Also check out the state of the black market in those countries. Wired magazine recently had an article which talked about the massive success of unlicensed, untaxed sellers on the street and online, and how some businesses have actually created brands specific to that market. If there is a demand for cheaper products, you might make out like a bandit with a cheaper, black-market-only brand name. I am not advocating this, because it is illegal; however, the fact that some companies are doing it and succeeding is certainly something to consider.
Consider where you are going to obtain materials and manufacture your product? If you're doing this in the market country, you need to be very familiar with labor laws, obtaining construction permits for factories, transportation of materials and of finished goods, taxes and levies that may need to be paid, and so on.
If you're manufacturing in North America and then exporting abroad, you'll need to consider availability of transportation, shelf life of your product before it has expired, special needs while it is being transported and the associated costs (refrigerated shipping, extra padding, and so on), restrictions on importation to other countries of various commodities or components.
Another important consideration is to know yourself. Do you have contacts overseas? As you might know, much of business is through relationships outside of America. Without these relationships, it will be hard to get anything accomplished. Relationships are more important in many ways than great products and services. So, you need to ask, who you know.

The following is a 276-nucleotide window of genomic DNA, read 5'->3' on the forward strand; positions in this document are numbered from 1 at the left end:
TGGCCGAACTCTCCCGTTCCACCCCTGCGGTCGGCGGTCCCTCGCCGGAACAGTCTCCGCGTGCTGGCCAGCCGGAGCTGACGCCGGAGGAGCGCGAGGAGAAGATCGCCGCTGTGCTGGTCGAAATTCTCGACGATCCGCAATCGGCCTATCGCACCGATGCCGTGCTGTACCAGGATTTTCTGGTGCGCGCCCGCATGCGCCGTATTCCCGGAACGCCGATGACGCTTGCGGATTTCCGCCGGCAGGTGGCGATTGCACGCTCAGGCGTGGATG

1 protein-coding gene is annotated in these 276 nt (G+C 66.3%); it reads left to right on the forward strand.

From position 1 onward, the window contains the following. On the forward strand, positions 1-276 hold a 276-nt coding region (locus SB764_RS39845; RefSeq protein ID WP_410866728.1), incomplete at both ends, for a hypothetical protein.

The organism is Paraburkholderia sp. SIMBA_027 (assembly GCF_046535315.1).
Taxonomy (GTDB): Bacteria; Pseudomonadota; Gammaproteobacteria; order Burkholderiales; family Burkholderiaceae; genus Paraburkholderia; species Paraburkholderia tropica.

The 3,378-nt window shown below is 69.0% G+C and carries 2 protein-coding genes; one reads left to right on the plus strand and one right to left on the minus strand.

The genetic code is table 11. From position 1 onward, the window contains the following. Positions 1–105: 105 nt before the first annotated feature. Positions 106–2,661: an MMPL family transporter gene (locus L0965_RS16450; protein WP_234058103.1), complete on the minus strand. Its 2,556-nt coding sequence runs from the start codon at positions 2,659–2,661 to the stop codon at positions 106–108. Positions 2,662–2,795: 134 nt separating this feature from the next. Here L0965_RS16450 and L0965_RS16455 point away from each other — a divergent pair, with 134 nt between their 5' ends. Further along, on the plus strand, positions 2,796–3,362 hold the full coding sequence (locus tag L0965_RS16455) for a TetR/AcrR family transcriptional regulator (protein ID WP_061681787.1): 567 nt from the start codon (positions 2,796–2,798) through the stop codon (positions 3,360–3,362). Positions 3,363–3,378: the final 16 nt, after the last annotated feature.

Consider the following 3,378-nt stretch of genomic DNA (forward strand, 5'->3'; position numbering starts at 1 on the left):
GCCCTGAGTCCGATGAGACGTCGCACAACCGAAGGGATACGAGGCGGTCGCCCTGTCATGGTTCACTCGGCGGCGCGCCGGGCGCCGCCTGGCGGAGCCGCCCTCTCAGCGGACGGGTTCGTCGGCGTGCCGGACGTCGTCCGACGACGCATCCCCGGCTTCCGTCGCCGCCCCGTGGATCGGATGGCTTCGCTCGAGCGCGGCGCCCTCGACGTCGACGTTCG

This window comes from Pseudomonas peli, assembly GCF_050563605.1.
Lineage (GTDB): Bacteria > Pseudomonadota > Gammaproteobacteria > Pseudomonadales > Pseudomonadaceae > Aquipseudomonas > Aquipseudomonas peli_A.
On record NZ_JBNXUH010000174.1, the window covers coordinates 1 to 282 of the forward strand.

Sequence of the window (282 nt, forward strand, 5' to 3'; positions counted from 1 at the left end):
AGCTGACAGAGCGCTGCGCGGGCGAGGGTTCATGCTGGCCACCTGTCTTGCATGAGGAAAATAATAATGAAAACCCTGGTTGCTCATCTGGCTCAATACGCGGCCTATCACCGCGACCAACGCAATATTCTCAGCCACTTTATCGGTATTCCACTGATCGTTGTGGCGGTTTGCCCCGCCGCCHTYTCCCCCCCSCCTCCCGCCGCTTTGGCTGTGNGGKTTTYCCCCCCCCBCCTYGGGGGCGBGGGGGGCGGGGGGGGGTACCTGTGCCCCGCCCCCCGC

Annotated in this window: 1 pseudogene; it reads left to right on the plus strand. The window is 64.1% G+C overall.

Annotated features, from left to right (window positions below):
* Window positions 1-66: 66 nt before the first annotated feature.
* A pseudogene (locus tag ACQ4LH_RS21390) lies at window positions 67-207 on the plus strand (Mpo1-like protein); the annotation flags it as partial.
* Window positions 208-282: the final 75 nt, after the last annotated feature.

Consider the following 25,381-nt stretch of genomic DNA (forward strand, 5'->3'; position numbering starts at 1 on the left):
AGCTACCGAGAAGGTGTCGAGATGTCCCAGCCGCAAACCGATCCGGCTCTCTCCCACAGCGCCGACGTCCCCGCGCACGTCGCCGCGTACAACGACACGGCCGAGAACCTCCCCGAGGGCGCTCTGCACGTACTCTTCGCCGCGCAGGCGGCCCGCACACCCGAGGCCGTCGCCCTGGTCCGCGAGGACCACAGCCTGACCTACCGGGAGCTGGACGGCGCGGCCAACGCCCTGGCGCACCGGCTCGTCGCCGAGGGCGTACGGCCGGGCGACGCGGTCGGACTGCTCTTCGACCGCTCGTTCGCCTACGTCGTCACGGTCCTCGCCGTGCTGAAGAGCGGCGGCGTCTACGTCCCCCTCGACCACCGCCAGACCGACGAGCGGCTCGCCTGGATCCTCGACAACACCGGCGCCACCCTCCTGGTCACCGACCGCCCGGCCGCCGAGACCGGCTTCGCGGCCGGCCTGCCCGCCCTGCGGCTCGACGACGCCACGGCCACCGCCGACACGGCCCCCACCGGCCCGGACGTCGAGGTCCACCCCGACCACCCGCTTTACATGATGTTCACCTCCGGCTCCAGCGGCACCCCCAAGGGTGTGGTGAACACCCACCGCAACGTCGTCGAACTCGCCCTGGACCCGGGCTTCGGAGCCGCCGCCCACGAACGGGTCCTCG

It is very important to consider the brand and also advertising your product. If you think of one incredibly successful international brand, Coca-cola, they have similar advertising and slogans and a very distinct brand that is international. This is something that can help you gain an international market for your product.
Before entry into any foreign country there are many factors that have to be looked at. A necessary step to be taken is a thorough analysis of the culture and tastes of people in the country. For example McDonald's had to introduce a menu that did not contain any items containing beef when it made its entry into India. It also had to introduce a large number of vegetarian dishes to cater to a large fraction of the population that is vegetarian.
The very first thing I would do is thoroughly investigate the laws relating to commerce in the target country and also the stability and reliability of the legal system. Apparently foreign investment in Russia has been badly hurt because the Russian legal system is unreliable. I would also want to know everything possible about taxes, tariffs, potential subsidies, etc.
You need to investigate logistics in the places you are planning on marketing. Weather, roads, shipping rates, even cultural factors like the ones mentioned above (and some more serious ones) all play important roles in decisions about marketing internationally. You would also need to decide what kind of arrangement you would want to set up. Would you export, set up onsite manufacturing, pay subsidiaries? These are all crucial decisions.
One thing that you need to do is to make sure that you have a good name for your product that will work in the country you are trying to penetrate. For example, companies moving into China try to give their products names that can be written using "good" characters. Since there are many characters for each sound, and each character has a different meaning, there are many different meanings that can be made out of characters that have a given sound. It is important in China to use good characters.
The same goes in other countries. There is a famous example of the Chevy Nova having trouble selling in Latin America because "no va" means "it doesn't go..."